Motivation: Recent advances in deep learning model development have enabled more accurate prediction of drug response in cancer. However, th… (see more)e black-box nature of these models still remains a hurdle in their adoption for precision cancer medicine. Recent efforts have focused on making these models interpretable by incorporating signaling pathway information in model architecture. While these models improve interpretability, it is unclear whether this higher interpretability comes at the cost of less accurate predictions, or a prediction improvement can also be obtained. Results: In this study, we comprehensively and systematically assessed four state-of-the-art interpretable models developed for drug response prediction to answer this question using three pathway collections. Our results showed that models that explicitly incorporate pathway information in the form of a latent layer perform worse compared to models that incorporate this information implicitly. Moreover, in most evaluation setups the best performance is achieved using a simple black-box model. In addition, replacing the signaling pathways with randomly generated pathways shows a comparable performance for the majority of these interpretable models. Our results suggest that new interpretable models are necessary to improve the drug response prediction performance. In addition, the current study provides different baseline models and evaluation setups necessary for such new models to demonstrate their superior prediction performance. Availability and Implementation: Implementation of all methods are provided in https://github.com/Emad-COMBINE-lab/InterpretableAI_for_DRP. Generated uniform datasets are in https://zenodo.org/record/7101665#.YzS79HbMKUk. Contact: amin.emad@mcgill.ca Supplementary Information: Online-only supplementary data is available at the journal’s website.
MARSY: a multitask deep-learning framework for prediction of drug combination synergy scores
Mohamed Reda El Khili
Safyan Aman Memon
Motivation Combination therapies have emerged as a treatment strategy for cancers to reduce the probability of drug resistance and to improv… (see more)e outcome. Large databases curating the results of many drug screening studies on preclinical cancer cell lines have been developed, capturing the synergistic and antagonistic effects of combination of drugs in different cell lines. However, due to the high cost of drug screening experiments and the sheer size of possible drug combinations, these databases are quite sparse. This necessitates the development of transductive computational models to accurately impute these missing values. Results Here, we developed MARSY, a deep learning multi-task model that incorporates information on gene expression profile of cancer cell lines, as well as the differential expression signature induced by each drug to predict drug-pair synergy scores. By utilizing two encoders to capture the interplay between the drug-pairs, as well as the drug-pairs and cell lines, and by adding auxiliary tasks in the predictor, MARSY learns latent embeddings that improve the prediction performance compared to state-of-the-art and traditional machine learning models. Using MARSY, we then predicted the synergy scores of 133,722 new drug-pair cell line combinations, which we have made available to the community as part of this study. Moreover, we validated various insights obtained from these novel predictions using independent studies, confirming the ability of MARSY in making accurate novel predictions. Availability and Implementation An implementation of the algorithms in Python and cleaned input datasets are provided in https://github.com/Emad-COMBINE-lab/MARSY. Contact amin.emad@mcgill.ca Supplementary Information Online-only supplementary data is available at the journal’s website.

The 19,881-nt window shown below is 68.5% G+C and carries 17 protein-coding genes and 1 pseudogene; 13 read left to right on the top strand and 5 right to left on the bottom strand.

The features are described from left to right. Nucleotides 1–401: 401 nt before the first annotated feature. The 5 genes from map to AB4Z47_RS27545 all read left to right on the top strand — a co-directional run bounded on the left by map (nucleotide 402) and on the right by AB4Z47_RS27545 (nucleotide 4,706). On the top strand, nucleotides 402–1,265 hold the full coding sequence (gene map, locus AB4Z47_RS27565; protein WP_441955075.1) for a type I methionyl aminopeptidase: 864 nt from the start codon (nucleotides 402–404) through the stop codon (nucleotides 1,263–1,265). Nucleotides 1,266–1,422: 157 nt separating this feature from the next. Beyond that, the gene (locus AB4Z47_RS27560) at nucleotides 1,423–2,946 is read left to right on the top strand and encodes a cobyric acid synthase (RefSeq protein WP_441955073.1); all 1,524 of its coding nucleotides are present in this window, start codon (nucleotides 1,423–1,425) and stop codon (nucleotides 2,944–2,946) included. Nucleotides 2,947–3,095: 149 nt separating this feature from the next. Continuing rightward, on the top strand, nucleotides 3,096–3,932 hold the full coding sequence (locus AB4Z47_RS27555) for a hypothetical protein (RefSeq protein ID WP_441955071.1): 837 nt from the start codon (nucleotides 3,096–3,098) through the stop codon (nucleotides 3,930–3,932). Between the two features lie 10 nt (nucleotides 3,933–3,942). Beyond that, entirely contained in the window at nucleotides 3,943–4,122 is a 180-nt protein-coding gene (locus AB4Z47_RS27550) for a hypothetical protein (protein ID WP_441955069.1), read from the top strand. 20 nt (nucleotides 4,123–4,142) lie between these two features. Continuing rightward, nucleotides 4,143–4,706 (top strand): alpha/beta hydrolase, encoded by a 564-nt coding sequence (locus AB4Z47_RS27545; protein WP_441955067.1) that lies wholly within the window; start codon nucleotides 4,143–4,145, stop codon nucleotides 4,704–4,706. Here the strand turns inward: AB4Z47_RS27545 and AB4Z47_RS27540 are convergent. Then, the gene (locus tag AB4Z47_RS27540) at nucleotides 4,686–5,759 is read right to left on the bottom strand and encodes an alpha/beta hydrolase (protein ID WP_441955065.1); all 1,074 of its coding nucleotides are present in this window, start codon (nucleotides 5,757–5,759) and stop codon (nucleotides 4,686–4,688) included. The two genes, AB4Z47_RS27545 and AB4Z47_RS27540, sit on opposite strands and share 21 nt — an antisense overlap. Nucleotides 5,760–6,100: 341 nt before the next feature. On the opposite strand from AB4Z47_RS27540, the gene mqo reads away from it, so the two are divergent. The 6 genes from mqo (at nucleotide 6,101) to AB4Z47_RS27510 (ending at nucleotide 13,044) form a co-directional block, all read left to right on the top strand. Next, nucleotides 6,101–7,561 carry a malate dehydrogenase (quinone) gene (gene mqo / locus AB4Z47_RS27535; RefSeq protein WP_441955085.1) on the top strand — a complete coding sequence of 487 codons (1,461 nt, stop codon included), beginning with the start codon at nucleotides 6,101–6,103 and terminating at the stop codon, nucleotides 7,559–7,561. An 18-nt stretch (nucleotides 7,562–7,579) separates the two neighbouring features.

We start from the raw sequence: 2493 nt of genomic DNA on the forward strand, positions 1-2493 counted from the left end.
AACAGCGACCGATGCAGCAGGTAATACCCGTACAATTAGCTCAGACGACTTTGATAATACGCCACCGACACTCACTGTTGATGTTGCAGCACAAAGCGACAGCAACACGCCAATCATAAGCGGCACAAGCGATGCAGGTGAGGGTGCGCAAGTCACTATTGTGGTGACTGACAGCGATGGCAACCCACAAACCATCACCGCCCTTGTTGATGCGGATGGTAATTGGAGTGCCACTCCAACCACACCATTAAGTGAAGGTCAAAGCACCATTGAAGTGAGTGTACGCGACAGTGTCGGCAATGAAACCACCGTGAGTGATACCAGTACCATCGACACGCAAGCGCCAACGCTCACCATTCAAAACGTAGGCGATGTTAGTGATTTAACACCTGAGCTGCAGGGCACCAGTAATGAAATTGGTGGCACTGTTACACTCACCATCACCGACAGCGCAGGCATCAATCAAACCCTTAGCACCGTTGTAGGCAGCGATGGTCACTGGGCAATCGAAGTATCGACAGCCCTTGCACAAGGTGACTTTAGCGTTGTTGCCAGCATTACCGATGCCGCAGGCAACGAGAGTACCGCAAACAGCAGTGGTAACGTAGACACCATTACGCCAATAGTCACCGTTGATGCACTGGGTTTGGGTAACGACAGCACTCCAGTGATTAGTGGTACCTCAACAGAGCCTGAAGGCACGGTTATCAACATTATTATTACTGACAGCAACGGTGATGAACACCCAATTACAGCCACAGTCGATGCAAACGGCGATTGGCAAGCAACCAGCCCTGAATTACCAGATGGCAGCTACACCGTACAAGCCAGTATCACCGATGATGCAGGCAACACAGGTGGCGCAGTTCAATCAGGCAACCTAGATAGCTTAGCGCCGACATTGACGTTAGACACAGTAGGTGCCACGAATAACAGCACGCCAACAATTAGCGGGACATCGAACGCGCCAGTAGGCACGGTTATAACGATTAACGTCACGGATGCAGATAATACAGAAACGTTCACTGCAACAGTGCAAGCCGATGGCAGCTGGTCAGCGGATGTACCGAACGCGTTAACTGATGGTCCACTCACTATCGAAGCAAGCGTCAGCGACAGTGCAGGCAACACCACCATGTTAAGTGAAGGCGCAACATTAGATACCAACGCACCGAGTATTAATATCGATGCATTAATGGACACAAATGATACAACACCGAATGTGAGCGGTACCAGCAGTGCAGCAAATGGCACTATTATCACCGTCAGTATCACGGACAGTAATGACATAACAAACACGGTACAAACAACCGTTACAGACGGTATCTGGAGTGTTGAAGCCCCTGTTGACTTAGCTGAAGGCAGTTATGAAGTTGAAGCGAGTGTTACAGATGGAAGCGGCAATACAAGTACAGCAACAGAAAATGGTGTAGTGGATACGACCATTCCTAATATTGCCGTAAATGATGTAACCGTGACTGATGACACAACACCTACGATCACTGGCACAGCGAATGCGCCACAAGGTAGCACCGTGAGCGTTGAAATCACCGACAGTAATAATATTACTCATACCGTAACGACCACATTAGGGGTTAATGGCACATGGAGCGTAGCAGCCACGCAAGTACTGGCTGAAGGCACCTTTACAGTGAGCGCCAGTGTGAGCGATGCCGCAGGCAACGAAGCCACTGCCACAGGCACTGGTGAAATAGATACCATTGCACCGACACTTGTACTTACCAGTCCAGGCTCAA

Analysis of gene expression and use of connectivity mapping to identify drugs for treatment of human glomerulopathies
Chen-Fang Chung
Joan Papillon
José R. Navarro-Betancourt
Julie Guillemette
Ameya Bhope
Andrey V. Cybulsky
Preclinical-to-clinical Anti-cancer Drug Response Prediction and Biomarker Identification Using TINDL
David Earl Hostallero
Lixuan Wei
Liewei Wang
Junmei Cairns
A circulating proteome-informed prognostic model of COVID-19 disease activity that relies on 1 routinely available clinical laboratories 2
William Ma
Antoine Soulé
Karine Tremblay
Simon Rousseau
Poisson Group Testing: A Probabilistic Model for Boolean Compressed Sensing
Olgica Milenkovic
We introduce a novel probabilistic group testing framework, termed Poisson group testing, in which the number of defectives follows a right-… (see more)truncated Poisson distribution. The Poisson model has a number of new applications, including dynamic testing with diminishing relative rates of defectives. We consider both nonadaptive and semi-adaptive identification methods. For nonadaptive methods, we derive a lower bound on the number of tests required to identify the defectives with a probability of error that asymptotically converges to zero; in addition, we propose test matrix constructions for which the number of tests closely matches the lower bound. For semiadaptive methods, we describe a lower bound on the expected number of tests required to identify the defectives with zero error probability. In addition, we propose a stage-wise reconstruction algorithm for which the expected number of tests is only a constant factor away from the lower bound. The methods rely only on an estimate of the average number of defectives, rather than on the individual probabilities of subjects being defective.